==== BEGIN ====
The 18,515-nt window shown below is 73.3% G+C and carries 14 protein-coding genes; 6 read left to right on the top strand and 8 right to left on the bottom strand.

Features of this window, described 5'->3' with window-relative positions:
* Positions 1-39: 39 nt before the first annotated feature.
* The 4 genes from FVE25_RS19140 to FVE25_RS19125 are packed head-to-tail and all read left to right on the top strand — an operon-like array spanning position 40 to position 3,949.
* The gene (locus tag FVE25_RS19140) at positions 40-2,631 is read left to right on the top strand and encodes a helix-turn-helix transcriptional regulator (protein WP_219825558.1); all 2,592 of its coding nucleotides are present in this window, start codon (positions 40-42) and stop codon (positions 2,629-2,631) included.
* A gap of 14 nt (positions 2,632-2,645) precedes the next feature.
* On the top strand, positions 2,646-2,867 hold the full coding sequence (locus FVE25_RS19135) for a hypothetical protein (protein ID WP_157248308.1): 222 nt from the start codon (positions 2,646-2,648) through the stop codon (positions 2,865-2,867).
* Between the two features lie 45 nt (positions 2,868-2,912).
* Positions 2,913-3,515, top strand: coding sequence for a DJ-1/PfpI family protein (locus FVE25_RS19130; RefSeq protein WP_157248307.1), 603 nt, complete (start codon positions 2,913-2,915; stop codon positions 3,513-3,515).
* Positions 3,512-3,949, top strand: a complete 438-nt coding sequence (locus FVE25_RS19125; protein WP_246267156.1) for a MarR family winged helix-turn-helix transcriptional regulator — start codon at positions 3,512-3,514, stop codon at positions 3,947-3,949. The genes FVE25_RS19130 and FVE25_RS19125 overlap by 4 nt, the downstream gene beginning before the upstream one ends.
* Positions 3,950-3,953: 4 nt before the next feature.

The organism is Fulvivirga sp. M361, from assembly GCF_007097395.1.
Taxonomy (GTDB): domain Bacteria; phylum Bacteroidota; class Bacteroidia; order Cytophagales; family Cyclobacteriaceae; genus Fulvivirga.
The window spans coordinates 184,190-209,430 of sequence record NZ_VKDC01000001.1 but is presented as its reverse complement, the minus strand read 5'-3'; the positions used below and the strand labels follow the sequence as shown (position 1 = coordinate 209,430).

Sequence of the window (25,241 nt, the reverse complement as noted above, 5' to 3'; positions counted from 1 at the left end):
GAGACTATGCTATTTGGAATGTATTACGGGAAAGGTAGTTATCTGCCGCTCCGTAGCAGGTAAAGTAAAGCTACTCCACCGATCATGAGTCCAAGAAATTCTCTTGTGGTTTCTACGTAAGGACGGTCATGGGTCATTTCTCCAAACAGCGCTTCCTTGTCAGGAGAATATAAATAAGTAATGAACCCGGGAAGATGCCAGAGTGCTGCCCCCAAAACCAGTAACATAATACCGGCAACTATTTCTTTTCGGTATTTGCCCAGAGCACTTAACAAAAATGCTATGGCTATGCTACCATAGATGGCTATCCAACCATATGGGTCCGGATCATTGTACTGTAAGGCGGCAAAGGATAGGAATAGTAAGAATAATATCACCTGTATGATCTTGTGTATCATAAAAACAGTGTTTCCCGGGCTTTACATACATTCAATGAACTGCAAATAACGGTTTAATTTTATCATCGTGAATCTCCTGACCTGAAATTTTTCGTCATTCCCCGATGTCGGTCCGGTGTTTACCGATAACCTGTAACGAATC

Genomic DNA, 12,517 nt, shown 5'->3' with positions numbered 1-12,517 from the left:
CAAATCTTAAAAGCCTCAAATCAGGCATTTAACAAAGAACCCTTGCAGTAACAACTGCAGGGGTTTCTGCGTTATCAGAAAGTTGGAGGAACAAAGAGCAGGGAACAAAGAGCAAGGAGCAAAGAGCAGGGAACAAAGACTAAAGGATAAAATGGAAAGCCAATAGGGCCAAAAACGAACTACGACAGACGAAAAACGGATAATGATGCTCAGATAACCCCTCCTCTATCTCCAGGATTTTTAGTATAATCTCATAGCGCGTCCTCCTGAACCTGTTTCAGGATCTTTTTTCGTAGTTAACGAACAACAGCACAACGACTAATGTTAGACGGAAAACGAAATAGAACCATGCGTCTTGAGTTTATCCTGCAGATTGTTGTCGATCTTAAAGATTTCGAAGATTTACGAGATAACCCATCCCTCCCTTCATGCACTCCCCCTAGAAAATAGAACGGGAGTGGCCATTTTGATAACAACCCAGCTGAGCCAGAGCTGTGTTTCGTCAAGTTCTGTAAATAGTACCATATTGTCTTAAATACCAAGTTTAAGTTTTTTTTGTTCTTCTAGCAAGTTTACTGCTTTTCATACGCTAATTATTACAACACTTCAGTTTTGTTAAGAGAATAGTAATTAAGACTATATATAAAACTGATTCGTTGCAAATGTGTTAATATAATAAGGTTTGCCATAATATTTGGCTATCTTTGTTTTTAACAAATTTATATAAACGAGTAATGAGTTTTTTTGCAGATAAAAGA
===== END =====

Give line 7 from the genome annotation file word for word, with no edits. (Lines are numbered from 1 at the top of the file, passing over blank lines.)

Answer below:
* On the top strand, positions 2,646-2,867 hold the full coding sequence (locus FVE25_RS19135) for a hypothetical protein (protein ID WP_157248308.1): 222 nt from the start codon (positions 2,646-2,648) through the stop codon (positions 2,865-2,867).